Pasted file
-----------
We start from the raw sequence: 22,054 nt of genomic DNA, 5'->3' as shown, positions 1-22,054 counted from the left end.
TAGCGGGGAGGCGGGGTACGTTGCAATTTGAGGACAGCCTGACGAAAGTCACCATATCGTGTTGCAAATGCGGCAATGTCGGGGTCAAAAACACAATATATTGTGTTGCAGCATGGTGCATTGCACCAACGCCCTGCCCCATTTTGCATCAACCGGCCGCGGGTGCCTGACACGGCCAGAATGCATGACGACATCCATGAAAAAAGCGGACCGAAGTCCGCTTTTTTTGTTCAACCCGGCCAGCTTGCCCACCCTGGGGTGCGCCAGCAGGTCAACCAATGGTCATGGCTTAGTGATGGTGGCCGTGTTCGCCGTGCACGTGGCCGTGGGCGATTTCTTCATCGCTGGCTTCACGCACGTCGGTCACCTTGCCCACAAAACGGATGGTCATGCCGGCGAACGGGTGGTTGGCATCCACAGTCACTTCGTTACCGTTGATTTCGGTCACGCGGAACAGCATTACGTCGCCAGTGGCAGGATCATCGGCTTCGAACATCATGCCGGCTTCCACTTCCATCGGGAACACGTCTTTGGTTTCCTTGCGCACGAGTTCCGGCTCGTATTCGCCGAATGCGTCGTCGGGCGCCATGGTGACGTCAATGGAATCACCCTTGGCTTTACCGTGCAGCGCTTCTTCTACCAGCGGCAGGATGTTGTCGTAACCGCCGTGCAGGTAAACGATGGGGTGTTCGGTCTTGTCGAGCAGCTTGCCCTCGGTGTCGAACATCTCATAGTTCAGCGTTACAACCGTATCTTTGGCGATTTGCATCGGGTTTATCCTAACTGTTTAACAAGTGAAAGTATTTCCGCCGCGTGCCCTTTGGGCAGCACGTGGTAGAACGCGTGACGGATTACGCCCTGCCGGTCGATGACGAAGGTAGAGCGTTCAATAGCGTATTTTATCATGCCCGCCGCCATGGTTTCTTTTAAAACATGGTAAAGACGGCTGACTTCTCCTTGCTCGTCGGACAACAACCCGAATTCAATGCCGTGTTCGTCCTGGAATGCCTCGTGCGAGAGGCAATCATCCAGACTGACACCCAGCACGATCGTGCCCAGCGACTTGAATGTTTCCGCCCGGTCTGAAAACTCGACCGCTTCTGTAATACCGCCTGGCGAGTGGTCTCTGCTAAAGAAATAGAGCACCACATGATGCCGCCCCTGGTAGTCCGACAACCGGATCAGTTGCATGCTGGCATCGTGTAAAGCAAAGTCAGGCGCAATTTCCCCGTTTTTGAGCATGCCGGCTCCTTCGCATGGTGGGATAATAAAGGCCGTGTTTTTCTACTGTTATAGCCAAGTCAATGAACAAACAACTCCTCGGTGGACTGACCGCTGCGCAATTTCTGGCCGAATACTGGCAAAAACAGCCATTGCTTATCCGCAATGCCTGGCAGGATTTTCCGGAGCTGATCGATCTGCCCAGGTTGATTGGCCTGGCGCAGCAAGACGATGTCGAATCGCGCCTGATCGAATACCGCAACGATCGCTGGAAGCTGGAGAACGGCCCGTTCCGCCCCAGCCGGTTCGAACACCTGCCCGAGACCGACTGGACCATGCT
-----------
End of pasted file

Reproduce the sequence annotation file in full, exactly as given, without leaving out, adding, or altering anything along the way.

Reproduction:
We start from the raw sequence: 22,054 nt of genomic DNA, 5'->3' as shown, positions 1-22,054 counted from the left end.
TAGCGGGGAGGCGGGGTACGTTGCAATTTGAGGACAGCCTGACGAAAGTCACCATATCGTGTTGCAAATGCGGCAATGTCGGGGTCAAAAACACAATATATTGTGTTGCAGCATGGTGCATTGCACCAACGCCCTGCCCCATTTTGCATCAACCGGCCGCGGGTGCCTGACACGGCCAGAATGCATGACGACATCCATGAAAAAAGCGGACCGAAGTCCGCTTTTTTTGTTCAACCCGGCCAGCTTGCCCACCCTGGGGTGCGCCAGCAGGTCAACCAATGGTCATGGCTTAGTGATGGTGGCCGTGTTCGCCGTGCACGTGGCCGTGGGCGATTTCTTCATCGCTGGCTTCACGCACGTCGGTCACCTTGCCCACAAAACGGATGGTCATGCCGGCGAACGGGTGGTTGGCATCCACAGTCACTTCGTTACCGTTGATTTCGGTCACGCGGAACAGCATTACGTCGCCAGTGGCAGGATCATCGGCTTCGAACATCATGCCGGCTTCCACTTCCATCGGGAACACGTCTTTGGTTTCCTTGCGCACGAGTTCCGGCTCGTATTCGCCGAATGCGTCGTCGGGCGCCATGGTGACGTCAATGGAATCACCCTTGGCTTTACCGTGCAGCGCTTCTTCTACCAGCGGCAGGATGTTGTCGTAACCGCCGTGCAGGTAAACGATGGGGTGTTCGGTCTTGTCGAGCAGCTTGCCCTCGGTGTCGAACATCTCATAGTTCAGCGTTACAACCGTATCTTTGGCGATTTGCATCGGGTTTATCCTAACTGTTTAACAAGTGAAAGTATTTCCGCCGCGTGCCCTTTGGGCAGCACGTGGTAGAACGCGTGACGGATTACGCCCTGCCGGTCGATGACGAAGGTAGAGCGTTCAATAGCGTATTTTATCATGCCCGCCGCCATGGTTTCTTTTAAAACATGGTAAAGACGGCTGACTTCTCCTTGCTCGTCGGACAACAACCCGAATTCAATGCCGTGTTCGTCCTGGAATGCCTCGTGCGAGAGGCAATCATCCAGACTGACACCCAGCACGATCGTGCCCAGCGACTTGAATGTTTCCGCCCGGTCTGAAAACTCGACCGCTTCTGTAATACCGCCTGGCGAGTGGTCTCTGCTAAAGAAATAGAGCACCACATGATGCCGCCCCTGGTAGTCCGACAACCGGATCAGTTGCATGCTGGCATCGTGTAAAGCAAAGTCAGGCGCAATTTCCCCGTTTTTGAGCATGCCGGCTCCTTCGCATGGTGGGATAATAAAGGCCGTGTTTTTCTACTGTTATAGCCAAGTCAATGAACAAACAACTCCTCGGTGGACTGACCGCTGCGCAATTTCTGGCCGAATACTGGCAAAAACAGCCATTGCTTATCCGCAATGCCTGGCAGGATTTTCCGGAGCTGATCGATCTGCCCAGGTTGATTGGCCTGGCGCAGCAAGACGATGTCGAATCGCGCCTGATCGAATACCGCAACGATCGCTGGAAGCTGGAGAACGGCCCGTTCCGCCCCAGCCGGTTCGAACACCTGCCCGAGACCGACTGGACCATGCT